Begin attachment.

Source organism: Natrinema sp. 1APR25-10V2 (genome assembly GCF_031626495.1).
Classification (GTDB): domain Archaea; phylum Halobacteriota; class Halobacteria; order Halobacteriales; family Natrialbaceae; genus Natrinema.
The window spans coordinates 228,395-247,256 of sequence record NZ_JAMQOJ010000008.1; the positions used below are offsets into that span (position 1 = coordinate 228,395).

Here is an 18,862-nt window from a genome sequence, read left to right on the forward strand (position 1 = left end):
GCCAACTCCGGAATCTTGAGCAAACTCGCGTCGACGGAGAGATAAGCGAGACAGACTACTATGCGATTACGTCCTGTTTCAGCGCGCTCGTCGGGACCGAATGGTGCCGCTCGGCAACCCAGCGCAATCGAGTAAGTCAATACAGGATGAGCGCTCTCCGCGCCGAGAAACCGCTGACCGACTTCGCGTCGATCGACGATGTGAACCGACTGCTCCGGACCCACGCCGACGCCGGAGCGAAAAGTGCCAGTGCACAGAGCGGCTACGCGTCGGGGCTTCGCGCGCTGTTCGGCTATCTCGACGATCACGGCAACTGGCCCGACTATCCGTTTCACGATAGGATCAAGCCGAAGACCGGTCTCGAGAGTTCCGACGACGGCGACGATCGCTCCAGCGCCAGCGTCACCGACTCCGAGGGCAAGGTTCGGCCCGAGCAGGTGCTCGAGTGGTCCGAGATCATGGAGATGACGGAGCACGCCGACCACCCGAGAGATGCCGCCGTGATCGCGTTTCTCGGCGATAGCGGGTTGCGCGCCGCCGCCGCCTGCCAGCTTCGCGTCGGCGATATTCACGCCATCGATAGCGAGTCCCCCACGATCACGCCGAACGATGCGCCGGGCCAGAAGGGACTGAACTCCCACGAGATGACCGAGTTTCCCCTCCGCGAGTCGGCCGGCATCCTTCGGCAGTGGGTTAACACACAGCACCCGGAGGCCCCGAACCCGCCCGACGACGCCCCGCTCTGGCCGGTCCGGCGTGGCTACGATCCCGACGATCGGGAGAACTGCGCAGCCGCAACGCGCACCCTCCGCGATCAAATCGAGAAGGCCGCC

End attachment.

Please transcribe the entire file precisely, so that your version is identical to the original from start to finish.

Source organism: Natrinema sp. 1APR25-10V2 (genome assembly GCF_031626495.1).
Classification (GTDB): domain Archaea; phylum Halobacteriota; class Halobacteria; order Halobacteriales; family Natrialbaceae; genus Natrinema.
The window spans coordinates 228,395-247,256 of sequence record NZ_JAMQOJ010000008.1; the positions used below are offsets into that span (position 1 = coordinate 228,395).

Here is an 18,862-nt window from a genome sequence, read left to right on the forward strand (position 1 = left end):
GCCAACTCCGGAATCTTGAGCAAACTCGCGTCGACGGAGAGATAAGCGAGACAGACTACTATGCGATTACGTCCTGTTTCAGCGCGCTCGTCGGGACCGAATGGTGCCGCTCGGCAACCCAGCGCAATCGAGTAAGTCAATACAGGATGAGCGCTCTCCGCGCCGAGAAACCGCTGACCGACTTCGCGTCGATCGACGATGTGAACCGACTGCTCCGGACCCACGCCGACGCCGGAGCGAAAAGTGCCAGTGCACAGAGCGGCTACGCGTCGGGGCTTCGCGCGCTGTTCGGCTATCTCGACGATCACGGCAACTGGCCCGACTATCCGTTTCACGATAGGATCAAGCCGAAGACCGGTCTCGAGAGTTCCGACGACGGCGACGATCGCTCCAGCGCCAGCGTCACCGACTCCGAGGGCAAGGTTCGGCCCGAGCAGGTGCTCGAGTGGTCCGAGATCATGGAGATGACGGAGCACGCCGACCACCCGAGAGATGCCGCCGTGATCGCGTTTCTCGGCGATAGCGGGTTGCGCGCCGCCGCCGCCTGCCAGCTTCGCGTCGGCGATATTCACGCCATCGATAGCGAGTCCCCCACGATCACGCCGAACGATGCGCCGGGCCAGAAGGGACTGAACTCCCACGAGATGACCGAGTTTCCCCTCCGCGAGTCGGCCGGCATCCTTCGGCAGTGGGTTAACACACAGCACCCGGAGGCCCCGAACCCGCCCGACGACGCCCCGCTCTGGCCGGTCCGGCGTGGCTACGATCCCGACGATCGGGAGAACTGCGCAGCCGCAACGCGCACCCTCCGCGATCAAATCGAGAAGGCCGCC